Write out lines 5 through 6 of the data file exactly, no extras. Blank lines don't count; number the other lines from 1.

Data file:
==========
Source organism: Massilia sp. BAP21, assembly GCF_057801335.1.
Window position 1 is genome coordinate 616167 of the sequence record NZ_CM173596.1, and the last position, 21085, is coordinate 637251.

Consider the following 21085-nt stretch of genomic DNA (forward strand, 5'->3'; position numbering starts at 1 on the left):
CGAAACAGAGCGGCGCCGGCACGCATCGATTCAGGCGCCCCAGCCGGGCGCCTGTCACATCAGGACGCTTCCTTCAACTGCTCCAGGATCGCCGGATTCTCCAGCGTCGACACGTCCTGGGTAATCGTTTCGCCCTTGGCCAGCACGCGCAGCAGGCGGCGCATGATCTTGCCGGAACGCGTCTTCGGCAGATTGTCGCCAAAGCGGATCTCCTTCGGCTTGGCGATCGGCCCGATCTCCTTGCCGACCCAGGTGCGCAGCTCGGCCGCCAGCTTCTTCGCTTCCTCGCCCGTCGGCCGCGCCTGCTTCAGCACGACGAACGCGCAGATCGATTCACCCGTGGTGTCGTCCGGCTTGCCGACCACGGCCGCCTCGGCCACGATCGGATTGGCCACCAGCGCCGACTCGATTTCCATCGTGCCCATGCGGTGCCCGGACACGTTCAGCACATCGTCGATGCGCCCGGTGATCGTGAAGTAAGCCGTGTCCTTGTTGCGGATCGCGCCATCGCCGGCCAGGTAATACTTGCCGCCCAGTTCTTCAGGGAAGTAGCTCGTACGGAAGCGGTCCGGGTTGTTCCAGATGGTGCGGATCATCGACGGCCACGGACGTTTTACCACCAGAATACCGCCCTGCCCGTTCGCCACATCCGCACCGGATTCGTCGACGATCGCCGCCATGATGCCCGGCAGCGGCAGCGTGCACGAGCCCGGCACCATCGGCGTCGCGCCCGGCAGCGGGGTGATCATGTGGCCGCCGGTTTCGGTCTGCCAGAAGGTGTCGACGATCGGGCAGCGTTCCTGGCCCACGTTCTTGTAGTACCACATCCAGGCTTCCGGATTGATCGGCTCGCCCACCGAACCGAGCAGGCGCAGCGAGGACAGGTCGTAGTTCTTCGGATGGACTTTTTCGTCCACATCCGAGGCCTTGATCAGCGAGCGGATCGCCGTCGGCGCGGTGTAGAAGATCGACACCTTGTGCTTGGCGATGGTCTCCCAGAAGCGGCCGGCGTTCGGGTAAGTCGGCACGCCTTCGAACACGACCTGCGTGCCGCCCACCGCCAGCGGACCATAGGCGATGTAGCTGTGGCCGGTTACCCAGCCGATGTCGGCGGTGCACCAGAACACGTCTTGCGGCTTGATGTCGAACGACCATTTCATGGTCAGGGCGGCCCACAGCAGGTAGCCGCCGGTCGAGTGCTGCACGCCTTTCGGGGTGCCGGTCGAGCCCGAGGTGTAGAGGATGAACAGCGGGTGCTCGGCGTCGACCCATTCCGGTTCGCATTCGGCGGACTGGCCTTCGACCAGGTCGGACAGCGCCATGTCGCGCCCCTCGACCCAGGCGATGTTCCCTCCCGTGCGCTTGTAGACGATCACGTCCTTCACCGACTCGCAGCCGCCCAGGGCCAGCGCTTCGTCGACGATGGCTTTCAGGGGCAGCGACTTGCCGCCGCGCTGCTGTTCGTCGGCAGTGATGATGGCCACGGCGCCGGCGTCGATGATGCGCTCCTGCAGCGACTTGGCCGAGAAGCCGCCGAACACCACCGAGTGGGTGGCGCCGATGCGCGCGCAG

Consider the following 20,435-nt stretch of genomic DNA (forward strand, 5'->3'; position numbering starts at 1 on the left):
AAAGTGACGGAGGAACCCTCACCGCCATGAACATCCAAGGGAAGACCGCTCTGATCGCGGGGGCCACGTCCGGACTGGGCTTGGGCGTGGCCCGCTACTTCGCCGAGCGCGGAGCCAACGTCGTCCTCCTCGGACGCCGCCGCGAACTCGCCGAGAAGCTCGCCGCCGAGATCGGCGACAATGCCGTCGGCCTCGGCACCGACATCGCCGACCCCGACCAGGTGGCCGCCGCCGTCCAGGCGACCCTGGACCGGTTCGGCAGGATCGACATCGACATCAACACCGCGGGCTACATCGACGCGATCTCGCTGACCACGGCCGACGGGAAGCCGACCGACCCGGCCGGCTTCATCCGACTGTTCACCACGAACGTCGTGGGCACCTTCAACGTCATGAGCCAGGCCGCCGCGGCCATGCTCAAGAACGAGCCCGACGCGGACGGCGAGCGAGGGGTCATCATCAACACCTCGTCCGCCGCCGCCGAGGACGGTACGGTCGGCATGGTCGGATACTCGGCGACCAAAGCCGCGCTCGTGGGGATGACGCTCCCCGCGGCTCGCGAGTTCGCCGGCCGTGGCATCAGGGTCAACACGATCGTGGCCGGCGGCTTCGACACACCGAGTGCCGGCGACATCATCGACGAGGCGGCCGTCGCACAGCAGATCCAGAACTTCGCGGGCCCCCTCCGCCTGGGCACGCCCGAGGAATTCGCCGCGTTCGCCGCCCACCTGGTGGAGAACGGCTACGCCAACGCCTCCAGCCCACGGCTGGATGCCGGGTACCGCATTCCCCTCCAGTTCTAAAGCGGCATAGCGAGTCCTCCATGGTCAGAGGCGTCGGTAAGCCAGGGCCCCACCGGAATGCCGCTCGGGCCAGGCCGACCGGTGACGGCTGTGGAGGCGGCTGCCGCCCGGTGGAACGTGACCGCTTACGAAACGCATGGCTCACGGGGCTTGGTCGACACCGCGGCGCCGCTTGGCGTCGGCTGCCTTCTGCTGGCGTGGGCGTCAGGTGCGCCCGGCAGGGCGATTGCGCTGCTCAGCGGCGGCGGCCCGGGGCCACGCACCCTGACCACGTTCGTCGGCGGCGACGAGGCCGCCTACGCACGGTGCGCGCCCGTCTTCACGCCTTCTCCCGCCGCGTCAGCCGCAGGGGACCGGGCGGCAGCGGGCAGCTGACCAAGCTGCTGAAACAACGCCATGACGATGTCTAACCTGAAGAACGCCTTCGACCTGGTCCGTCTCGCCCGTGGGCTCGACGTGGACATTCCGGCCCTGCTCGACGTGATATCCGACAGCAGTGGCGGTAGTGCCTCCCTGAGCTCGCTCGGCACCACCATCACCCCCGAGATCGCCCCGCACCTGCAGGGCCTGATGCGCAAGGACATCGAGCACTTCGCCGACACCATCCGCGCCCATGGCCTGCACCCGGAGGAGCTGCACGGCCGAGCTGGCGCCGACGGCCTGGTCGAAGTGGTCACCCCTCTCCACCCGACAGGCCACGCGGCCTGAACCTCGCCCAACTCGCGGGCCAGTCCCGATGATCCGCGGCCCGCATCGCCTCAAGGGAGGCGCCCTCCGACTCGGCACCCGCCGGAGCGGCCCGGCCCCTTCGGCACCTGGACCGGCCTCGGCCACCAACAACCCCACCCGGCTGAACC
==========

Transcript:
Consider the following 20,435-nt stretch of genomic DNA (forward strand, 5'->3'; position numbering starts at 1 on the left):
AAAGTGACGGAGGAACCCTCACCGCCATGAACATCCAAGGGAAGACCGCTCTGATCGCGGGGGCCACGTCCGGACTGGGCTTGGGCGTGGCCCGCTACTTCGCCGAGCGCGGAGCCAACGTCGTCCTCCTCGGACGCCGCCGCGAACTCGCCGAGAAGCTCGCCGCCGAGATCGGCGACAATGCCGTCGGCCTCGGCACCGACATCGCCGACCCCGACCAGGTGGCCGCCGCCGTCCAGGCGACCCTGGACCGGTTCGGCAGGATCGACATCGACATCAACACCGCGGGCTACATCGACGCGATCTCGCTGACCACGGCCGACGGGAAGCCGACCGACCCGGCCGGCTTCATCCGACTGTTCACCACGAACGTCGTGGGCACCTTCAACGTCATGAGCCAGGCCGCCGCGGCCATGCTCAAGAACGAGCCCGACGCGGACGGCGAGCGAGGGGTCATCATCAACACCTCGTCCGCCGCCGCCGAGGACGGTACGGTCGGCATGGTCGGATACTCGGCGACCAAAGCCGCGCTCGTGGGGATGACGCTCCCCGCGGCTCGCGAGTTCGCCGGCCGTGGCATCAGGGTCAACACGATCGTGGCCGGCGGCTTCGACACACCGAGTGCCGGCGACATCATCGACGAGGCGGCCGTCGCACAGCAGATCCAGAACTTCGCGGGCCCCCTCCGCCTGGGCACGCCCGAGGAATTCGCCGCGTTCGCCGCCCACCTGGTGGAGAACGGCTACGCCAACGCCTCCAGCCCACGGCTGGATGCCGGGTACCGCATTCCCCTCCAGTTCTAAAGCGGCATAGCGAGTCCTCCATGGTCAGAGGCGTCGGTAAGCCAGGGCCCCACCGGAATGCCGCTCGGGCCAGGCCGACCGGTGACGGCTGTGGAGGCGGCTGCCGCCCGGTGGAACGTGACCGCTTACGAAACGCATGGCTCACGGGGCTTGGTCGACACCGCGGCGCCGCTTGGCGTCGGCTGCCTTCTGCTGGCGTGGGCGTCAGGTGCGCCCGGCAGGGCGATTGCGCTGCTCAGCGGCGGCGGCCCGGGGCCACGCACCCTGACCACGTTCGTCGGCGGCGACGAGGCCGCCTACGCACGGTGCGCGCCCGTCTTCACGCCTTCTCCCGCCGCGTCAGCCGCAGGGGACCGGGCGGCAGCGGGCAGCTGACCAAGCTGCTGAAACAACGCCATGACGATGTCTAACCTGAAGAACGCCTTCGACCTGGTCCGTCTCGCCCGTGGGCTCGACGTGGACATTCCGGCCCTGCTCGACGTGATATCCGACAGCAGTGGCGGTAGTGCCTCCCTGAGCTCGCTCGGCACCACCATCACCCCCGAGATCGCCCCGCACCTGCAGGGCCTGATGCGCAAGGACATCGAGCACTTCGCCGACACCATCCGCGCCCATGGCCTGCACCCGGAGGAGCTGCACGGCCGAGCTGGCGCCGACGGCCTGGTCGAAGTGGTCACCCCTCTCCACCCGACAGGCCACGCGGCCTGAACCTCGCCCAACTCGCGGGCCAGTCCCGATGATCCGCGGCCCGCATCGCCTCAAGGGAGGCGCCCTCCGACTCGGCACCCGCCGGAGCGGCCCGGCCCCTTCGGCACCTGGACCGGCCTCGGCCACCAACAACCCCACCCGGCTGAACC